"Sommes-nous gros ?"
Translation:Are we big?
what if there were two girls talking about themselves? Could it be "grosses", feminine??
It could, but it would sound different. "Gros" sounds something like "grow" in English. "Grosses" sounds like "gross".
"Gros" is singular; "nous" is plural. Is there a plural for "gros" or is it spelled exactly the same?
Yes, "gros" is the masculine plural form of "gros." But the feminine plural of "gros" is "grosses."
So if you say "sommes-nous gros ?" we are asking if we are fat? what about as in buff/muscular?
The preferred Duo choice of big rather than fat confuses me- having read your detailed explanation of context and usage re this translation La baleine est grosse. Correct solution:The whale is big.
• human beings: il est gros (fat), il est grand (tall), c'est un grand homme (great). Intentionally, "grand" is more appreciative than "gros": c'est un gros commerçant (making money); c'est un grand industriel (respectable).
• animals: un gros chien (contrary of "petit chien", so rather big); un grand chien (tall and slim)
So for animals, gros = big, for humans gros =fat.
Hi! This sentence was deactivated in the meantime (not by me), so no further worries to expect.
Still, I confirm what you wrote, ie for human beings, "big" is not a good enough translation for "gros". A muscular and heavy-boned person will not be considered as gros, but as "fort, costaud". Being "gros, grosse" is being (also) fat.
in all questions does the sommes appear first ? and can some one explain why it is like that
Not always. There are three ways to ask that question.
Est-ce que nous sommes gros ? = Are we fat?
Nous sommes gros? = We are fat?
Sommes-nous gros? = Are we fat?
This explains it very well:
You reverse the subject and verb in a question and use a hyphen in between. So as a declaritive sentence it would be: "We are big" = "Nous sommes gros". As a question it would be "Are we big?" = "Sommes-nous gros?". In english, "We" and "Are" are switched, just like "nous" and "sommes". French just uses a hyphen! Good luck :)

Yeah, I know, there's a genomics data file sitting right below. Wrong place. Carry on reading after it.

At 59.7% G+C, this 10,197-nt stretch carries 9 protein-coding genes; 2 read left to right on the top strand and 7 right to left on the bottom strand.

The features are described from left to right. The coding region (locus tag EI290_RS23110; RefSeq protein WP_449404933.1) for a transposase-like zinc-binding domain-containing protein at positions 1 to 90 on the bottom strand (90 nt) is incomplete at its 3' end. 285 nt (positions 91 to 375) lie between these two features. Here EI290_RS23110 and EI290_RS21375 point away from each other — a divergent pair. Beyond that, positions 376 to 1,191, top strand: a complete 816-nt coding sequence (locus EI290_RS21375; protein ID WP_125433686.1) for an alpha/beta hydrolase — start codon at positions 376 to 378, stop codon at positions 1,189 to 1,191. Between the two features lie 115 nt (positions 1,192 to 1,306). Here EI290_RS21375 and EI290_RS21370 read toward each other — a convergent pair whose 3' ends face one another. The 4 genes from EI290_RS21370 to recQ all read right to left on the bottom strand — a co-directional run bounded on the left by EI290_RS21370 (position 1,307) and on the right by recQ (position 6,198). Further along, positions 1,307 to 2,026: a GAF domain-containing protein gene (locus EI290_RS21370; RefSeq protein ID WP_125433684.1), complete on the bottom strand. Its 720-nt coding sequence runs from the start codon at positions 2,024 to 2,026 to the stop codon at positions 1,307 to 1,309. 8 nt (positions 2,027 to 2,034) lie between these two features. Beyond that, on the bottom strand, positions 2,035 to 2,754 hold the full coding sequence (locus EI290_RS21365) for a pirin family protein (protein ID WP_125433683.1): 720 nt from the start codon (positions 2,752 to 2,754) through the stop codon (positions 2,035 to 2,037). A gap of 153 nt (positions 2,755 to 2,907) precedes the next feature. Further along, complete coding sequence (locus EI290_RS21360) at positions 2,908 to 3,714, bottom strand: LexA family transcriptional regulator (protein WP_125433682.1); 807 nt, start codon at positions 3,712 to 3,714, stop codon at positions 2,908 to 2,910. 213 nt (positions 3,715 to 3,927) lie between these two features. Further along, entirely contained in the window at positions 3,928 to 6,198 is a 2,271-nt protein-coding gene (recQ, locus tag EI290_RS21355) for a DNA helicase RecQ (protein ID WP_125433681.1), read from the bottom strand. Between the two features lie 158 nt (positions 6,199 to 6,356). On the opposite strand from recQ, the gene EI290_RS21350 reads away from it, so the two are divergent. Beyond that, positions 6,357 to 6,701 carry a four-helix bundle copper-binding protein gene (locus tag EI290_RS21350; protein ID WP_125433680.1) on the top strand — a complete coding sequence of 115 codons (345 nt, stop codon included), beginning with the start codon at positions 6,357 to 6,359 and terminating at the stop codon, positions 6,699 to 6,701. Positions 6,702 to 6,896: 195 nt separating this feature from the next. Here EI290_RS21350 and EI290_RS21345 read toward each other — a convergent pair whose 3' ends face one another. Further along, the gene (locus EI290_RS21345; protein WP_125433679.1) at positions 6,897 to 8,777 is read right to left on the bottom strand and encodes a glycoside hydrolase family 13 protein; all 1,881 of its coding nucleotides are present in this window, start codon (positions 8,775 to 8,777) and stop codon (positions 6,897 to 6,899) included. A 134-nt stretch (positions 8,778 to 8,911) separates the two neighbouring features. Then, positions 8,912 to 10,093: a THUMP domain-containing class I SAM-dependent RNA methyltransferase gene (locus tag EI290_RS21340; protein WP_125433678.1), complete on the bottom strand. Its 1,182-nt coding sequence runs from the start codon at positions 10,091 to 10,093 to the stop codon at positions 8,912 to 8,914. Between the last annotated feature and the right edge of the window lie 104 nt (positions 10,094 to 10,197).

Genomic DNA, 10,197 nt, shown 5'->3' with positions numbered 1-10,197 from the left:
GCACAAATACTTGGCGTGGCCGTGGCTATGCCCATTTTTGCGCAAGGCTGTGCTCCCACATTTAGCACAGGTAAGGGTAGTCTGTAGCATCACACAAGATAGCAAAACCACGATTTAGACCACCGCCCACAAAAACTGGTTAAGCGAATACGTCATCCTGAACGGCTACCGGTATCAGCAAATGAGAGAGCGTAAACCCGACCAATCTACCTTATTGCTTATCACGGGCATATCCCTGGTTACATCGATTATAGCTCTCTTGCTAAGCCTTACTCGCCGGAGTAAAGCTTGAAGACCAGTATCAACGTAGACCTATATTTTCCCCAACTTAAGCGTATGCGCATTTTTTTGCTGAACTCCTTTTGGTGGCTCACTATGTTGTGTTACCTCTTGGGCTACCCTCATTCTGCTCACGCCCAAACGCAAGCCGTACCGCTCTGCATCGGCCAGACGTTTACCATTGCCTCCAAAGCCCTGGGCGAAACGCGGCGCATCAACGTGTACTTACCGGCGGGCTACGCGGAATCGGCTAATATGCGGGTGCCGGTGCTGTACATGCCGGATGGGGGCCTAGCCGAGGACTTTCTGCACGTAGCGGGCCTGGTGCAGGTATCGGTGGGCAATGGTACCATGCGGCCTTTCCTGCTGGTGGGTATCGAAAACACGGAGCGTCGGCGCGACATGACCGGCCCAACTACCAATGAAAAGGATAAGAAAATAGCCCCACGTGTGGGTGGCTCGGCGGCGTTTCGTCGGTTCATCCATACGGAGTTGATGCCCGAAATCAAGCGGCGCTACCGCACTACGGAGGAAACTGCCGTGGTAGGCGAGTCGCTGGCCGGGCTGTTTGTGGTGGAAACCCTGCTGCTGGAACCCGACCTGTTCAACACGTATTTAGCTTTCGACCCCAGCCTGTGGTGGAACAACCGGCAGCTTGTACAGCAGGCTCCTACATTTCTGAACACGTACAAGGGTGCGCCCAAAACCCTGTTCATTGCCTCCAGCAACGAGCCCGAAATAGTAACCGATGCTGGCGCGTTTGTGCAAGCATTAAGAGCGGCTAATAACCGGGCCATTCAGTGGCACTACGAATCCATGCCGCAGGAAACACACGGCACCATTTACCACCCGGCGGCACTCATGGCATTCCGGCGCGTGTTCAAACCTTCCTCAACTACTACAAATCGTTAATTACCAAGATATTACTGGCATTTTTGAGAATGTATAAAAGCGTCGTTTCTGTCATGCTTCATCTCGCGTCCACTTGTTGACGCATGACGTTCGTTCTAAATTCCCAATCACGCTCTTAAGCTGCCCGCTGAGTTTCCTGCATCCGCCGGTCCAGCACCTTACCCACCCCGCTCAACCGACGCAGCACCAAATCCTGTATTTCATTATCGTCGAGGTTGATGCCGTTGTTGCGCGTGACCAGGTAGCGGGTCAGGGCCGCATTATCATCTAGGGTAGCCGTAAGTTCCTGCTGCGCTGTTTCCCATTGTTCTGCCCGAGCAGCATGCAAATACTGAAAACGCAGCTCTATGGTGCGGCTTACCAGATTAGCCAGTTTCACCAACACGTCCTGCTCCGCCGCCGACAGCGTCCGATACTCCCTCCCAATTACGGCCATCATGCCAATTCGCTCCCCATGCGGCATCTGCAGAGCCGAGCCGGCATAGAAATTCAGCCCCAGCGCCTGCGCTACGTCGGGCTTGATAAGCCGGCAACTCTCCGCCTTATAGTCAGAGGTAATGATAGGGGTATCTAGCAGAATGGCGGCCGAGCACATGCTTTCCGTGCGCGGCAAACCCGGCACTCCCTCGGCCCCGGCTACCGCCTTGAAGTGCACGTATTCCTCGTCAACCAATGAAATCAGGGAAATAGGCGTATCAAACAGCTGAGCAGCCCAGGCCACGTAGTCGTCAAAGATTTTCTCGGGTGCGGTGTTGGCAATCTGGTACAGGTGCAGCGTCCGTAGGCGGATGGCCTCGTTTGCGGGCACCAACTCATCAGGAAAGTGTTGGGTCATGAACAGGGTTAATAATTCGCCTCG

On reason is to be more formal like saying "would you like to dance" instead of "d'wanna dance" :)
grand, grande, grands, grandes (people) = tall
gros, grosse, gros, grosses = fat
muscular and/or big-boned = fort, épais, costaud, trapu (man)
oversized (muscular or fat) = fort, forte, forts, fortes
Yes but I think if they did then you might only hear from one voice,but the other might mistake you. For men talk different then woman, for they are two different genders. But i do agree sometimes it is confusing, But you can report an error to say I didn't understand this.
The opposite of "gros" is "mince" (thin/slim). It is a matter of volume.
"small/petit" is a matter of (vertical) size, and the opposite is tall/grand.
No problem. Maybe next time try a joke in French, so that everybody learns something... ;-)
Compared to the rest of the universe, no. We're not big. We're astronomically small.
In French, the last letter usually isn't pronounced. Thus, it's pronounced something like "groe"